echo "The /my-dir directory exists."
else
    # The /my-dir directory does not exist, so print a message and create it
    echo "The /my-dir directory does not exist. Creating it now..."
    mkdir $directory
fi

The script first checks if the /my-dir directory exists. If it does, a message is printed to the console. If the /my-dir directory does not exist, a message is printed and the /my-dir directory is created using the mkdir command.

Note: If you need to check if a directory/file does not exist you can just add the not logical operator (!) inside the [ operator. For example: if [ ! -d "$directory" ].

Method 2: The test Command

To use the test command to check if a directory exists in Bash, you can use the following syntax:

if test -d $directory
then
    # code to execute if $directory exists
else
    # code to execute if $directory does not exist
fi

As in the previous example, the $directory represents the name of the directory you want to check for. If the directory exists, the code within the then block will be executed. If the directory does not exist, the code within the else block will be executed.

Here is an example of how you might use this command in a Bash script:

# Check if the /my-dir directory exists
directory="/my-dir"
if test -d $directory
then
    # The /my-dir directory exists, so print a message
    echo "The /my-dir directory exists."
else
    # The /my-dir directory does not exist, so print a message and create it
    echo "The /my-dir directory does not exist. Creating it now..."
    mkdir $directory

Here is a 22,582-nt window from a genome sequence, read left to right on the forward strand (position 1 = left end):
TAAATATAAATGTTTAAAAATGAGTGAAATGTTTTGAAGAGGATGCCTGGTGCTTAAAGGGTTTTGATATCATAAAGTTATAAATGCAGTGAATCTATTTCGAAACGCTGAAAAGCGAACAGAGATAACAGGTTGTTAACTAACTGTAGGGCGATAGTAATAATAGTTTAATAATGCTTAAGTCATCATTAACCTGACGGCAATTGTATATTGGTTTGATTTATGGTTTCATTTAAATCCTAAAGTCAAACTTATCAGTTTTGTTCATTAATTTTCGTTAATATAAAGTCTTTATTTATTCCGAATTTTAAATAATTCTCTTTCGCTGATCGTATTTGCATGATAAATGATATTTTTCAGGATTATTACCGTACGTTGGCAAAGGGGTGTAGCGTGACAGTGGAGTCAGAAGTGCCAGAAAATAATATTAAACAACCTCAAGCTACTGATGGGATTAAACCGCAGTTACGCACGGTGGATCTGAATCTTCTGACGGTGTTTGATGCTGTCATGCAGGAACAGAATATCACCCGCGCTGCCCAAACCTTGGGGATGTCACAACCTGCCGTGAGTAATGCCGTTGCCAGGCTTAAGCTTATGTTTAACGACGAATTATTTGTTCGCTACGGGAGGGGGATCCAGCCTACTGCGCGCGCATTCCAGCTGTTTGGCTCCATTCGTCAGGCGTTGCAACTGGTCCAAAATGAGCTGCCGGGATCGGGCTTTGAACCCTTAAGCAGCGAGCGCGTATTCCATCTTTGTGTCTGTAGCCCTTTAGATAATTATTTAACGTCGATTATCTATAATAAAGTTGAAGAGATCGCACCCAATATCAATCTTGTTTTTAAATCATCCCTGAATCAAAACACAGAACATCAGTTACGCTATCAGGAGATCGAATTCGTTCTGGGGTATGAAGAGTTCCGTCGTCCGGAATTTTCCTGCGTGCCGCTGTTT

fi

Here, the script first checks if the /my-dir directory exists using the test -d command. If it does, a message is printed to the console. If the /my-dir directory does not exist, a message is printed and the /my-dir directory is created using the mkdir command.

Note: The [ operator is an alias for the test command in Bash, so you could also use the [ -d $directory ] syntax to achieve the same result.

Method 3: The [[ Operator

To use the [[ operator to check if a directory exists in Bash, you can use the syntax similar to one seen in previous methods:

if [[ -d $directory ]]
then
    # code to execute if $directory exists
else
    # code to execute if $directory does not exist
fi

You guessed it, the $directory represents the name of the directory you want to check for. As we've seen in previous sections, if the directory exists, the code within the then block will be executed. If the directory does not exist, the code within the else block will be executed.

Here is an example of how you might use [[ operator in a Bash script:

# Check if the /my-dir directory exists
directory="/my-dir"
if [[ -d $directory ]]
then
    # The /my-dir directory exists, so print a message
    echo "The /my-dir directory exists."
else
    # The /my-dir directory does not exist, so print a message and create it
    echo "The /my-dir directory does not exist. Creating it now..."
    mkdir $directory
fi